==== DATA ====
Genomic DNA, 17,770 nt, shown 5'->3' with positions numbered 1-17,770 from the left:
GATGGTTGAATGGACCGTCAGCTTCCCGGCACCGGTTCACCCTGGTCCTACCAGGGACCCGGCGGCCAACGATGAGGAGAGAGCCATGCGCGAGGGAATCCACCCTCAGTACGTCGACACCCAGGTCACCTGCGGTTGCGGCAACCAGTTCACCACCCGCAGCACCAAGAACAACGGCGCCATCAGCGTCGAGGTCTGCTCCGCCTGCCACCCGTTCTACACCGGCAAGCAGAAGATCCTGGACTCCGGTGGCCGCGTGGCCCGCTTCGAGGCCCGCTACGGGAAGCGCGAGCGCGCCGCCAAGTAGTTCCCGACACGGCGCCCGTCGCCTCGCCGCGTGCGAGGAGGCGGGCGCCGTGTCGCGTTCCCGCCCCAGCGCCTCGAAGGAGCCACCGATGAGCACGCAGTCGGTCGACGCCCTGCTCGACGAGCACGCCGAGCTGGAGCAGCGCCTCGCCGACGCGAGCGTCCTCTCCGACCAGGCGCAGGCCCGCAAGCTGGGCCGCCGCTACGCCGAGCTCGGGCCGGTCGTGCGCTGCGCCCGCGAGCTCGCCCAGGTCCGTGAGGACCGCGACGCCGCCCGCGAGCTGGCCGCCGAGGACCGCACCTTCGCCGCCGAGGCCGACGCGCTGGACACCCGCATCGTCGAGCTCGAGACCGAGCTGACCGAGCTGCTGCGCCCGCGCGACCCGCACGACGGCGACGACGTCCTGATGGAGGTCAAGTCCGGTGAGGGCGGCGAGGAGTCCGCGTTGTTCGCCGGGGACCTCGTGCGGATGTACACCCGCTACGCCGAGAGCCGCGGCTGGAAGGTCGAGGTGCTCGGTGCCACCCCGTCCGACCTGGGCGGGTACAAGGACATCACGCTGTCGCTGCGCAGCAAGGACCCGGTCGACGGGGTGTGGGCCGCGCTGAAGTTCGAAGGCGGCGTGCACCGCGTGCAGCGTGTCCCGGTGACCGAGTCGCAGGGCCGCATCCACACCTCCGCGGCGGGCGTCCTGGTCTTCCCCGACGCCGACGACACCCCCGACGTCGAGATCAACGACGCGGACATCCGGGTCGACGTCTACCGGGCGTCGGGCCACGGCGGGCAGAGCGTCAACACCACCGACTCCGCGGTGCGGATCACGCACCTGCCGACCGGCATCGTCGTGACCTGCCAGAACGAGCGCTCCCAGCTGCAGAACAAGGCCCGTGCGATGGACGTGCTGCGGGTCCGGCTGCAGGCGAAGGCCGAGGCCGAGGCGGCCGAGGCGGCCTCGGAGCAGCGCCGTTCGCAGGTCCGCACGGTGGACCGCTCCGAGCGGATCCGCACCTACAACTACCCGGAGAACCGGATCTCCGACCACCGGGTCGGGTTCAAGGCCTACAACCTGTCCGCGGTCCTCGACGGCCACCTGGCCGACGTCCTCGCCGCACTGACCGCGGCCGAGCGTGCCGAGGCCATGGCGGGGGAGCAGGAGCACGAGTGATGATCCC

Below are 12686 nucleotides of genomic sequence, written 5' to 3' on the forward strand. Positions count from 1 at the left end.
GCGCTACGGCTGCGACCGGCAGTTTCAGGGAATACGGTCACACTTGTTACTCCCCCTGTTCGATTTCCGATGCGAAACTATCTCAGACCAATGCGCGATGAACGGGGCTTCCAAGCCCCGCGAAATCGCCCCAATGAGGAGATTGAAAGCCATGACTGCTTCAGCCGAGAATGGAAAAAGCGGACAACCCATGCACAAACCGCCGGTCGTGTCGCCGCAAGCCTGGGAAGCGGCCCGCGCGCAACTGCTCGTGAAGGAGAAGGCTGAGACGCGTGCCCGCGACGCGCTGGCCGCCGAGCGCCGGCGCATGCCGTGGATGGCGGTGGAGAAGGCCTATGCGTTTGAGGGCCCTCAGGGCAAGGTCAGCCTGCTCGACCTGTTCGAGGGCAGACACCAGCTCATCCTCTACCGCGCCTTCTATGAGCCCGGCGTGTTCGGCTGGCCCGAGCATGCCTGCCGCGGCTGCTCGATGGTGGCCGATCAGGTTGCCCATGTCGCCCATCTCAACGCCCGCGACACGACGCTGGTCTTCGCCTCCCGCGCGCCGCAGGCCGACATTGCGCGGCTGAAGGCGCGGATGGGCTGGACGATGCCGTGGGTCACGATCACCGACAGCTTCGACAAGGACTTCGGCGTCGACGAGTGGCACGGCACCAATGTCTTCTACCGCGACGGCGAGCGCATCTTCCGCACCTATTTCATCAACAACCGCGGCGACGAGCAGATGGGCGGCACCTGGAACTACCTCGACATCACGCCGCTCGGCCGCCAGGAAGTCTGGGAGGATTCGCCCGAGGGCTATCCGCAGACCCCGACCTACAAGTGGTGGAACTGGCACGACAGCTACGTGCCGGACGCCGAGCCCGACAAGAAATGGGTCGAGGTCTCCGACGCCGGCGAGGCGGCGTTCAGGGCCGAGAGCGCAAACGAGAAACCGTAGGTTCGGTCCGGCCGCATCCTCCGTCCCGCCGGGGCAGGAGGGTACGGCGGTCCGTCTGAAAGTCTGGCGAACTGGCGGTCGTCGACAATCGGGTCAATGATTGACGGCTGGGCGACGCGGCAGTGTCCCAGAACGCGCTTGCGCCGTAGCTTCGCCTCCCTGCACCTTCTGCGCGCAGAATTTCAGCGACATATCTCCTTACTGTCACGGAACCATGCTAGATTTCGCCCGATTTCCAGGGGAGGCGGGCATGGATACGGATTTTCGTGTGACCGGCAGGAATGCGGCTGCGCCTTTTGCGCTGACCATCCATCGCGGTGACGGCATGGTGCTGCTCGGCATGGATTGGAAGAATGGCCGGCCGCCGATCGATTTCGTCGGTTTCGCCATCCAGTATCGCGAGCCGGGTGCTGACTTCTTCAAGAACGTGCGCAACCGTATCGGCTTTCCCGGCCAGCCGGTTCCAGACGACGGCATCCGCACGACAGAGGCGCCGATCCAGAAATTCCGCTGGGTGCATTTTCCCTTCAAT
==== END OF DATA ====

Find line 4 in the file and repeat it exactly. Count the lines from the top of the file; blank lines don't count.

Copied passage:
GCGCTACGGCTGCGACCGGCAGTTTCAGGGAATACGGTCACACTTGTTACTCCCCCTGTTCGATTTCCGATGCGAAACTATCTCAGACCAATGCGCGATGAACGGGGCTTCCAAGCCCCGCGAAATCGCCCCAATGAGGAGATTGAAAGCCATGACTGCTTCAGCCGAGAATGGAAAAAGCGGACAACCCATGCACAAACCGCCGGTCGTGTCGCCGCAAGCCTGGGAAGCGGCCCGCGCGCAACTGCTCGTGAAGGAGAAGGCTGAGACGCGTGCCCGCGACGCGCTGGCCGCCGAGCGCCGGCGCATGCCGTGGATGGCGGTGGAGAAGGCCTATGCGTTTGAGGGCCCTCAGGGCAAGGTCAGCCTGCTCGACCTGTTCGAGGGCAGACACCAGCTCATCCTCTACCGCGCCTTCTATGAGCCCGGCGTGTTCGGCTGGCCCGAGCATGCCTGCCGCGGCTGCTCGATGGTGGCCGATCAGGTTGCCCATGTCGCCCATCTCAACGCCCGCGACACGACGCTGGTCTTCGCCTCCCGCGCGCCGCAGGCCGACATTGCGCGGCTGAAGGCGCGGATGGGCTGGACGATGCCGTGGGTCACGATCACCGACAGCTTCGACAAGGACTTCGGCGTCGACGAGTGGCACGGCACCAATGTCTTCTACCGCGACGGCGAGCGCATCTTCCGCACCTATTTCATCAACAACCGCGGCGACGAGCAGATGGGCGGCACCTGGAACTACCTCGACATCACGCCGCTCGGCCGCCAGGAAGTCTGGGAGGATTCGCCCGAGGGCTATCCGCAGACCCCGACCTACAAGTGGTGGAACTGGCACGACAGCTACGTGCCGGACGCCGAGCCCGACAAGAAATGGGTCGAGGTCTCCGACGCCGGCGAGGCGGCGTTCAGGGCCGAGAGCGCAAACGAGAAACCGTAGGTTCGGTCCGGCCGCATCCTCCGTCCCGCCGGGGCAGGAGGGTACGGCGGTCCGTCTGAAAGTCTGGCGAACTGGCGGTCGTCGACAATCGGGTCAATGATTGACGGCTGGGCGACGCGGCAGTGTCCCAGAACGCGCTTGCGCCGTAGCTTCGCCTCCCTGCACCTTCTGCGCGCAGAATTTCAGCGACATATCTCCTTACTGTCACGGAACCATGCTAGATTTCGCCCGATTTCCAGGGGAGGCGGGCATGGATACGGATTTTCGTGTGACCGGCAGGAATGCGGCTGCGCCTTTTGCGCTGACCATCCATCGCGGTGACGGCATGGTGCTGCTCGGCATGGATTGGAAGAATGGCCGGCCGCCGATCGATTTCGTCGGTTTCGCCATCCAGTATCGCGAGCCGGGTGCTGACTTCTTCAAGAACGTGCGCAACCGTATCGGCTTTCCCGGCCAGCCGGTTCCAGACGACGGCATCCGCACGACAGAGGCGCCGATCCAGAAATTCCGCTGGGTGCATTTTCCCTTCAAT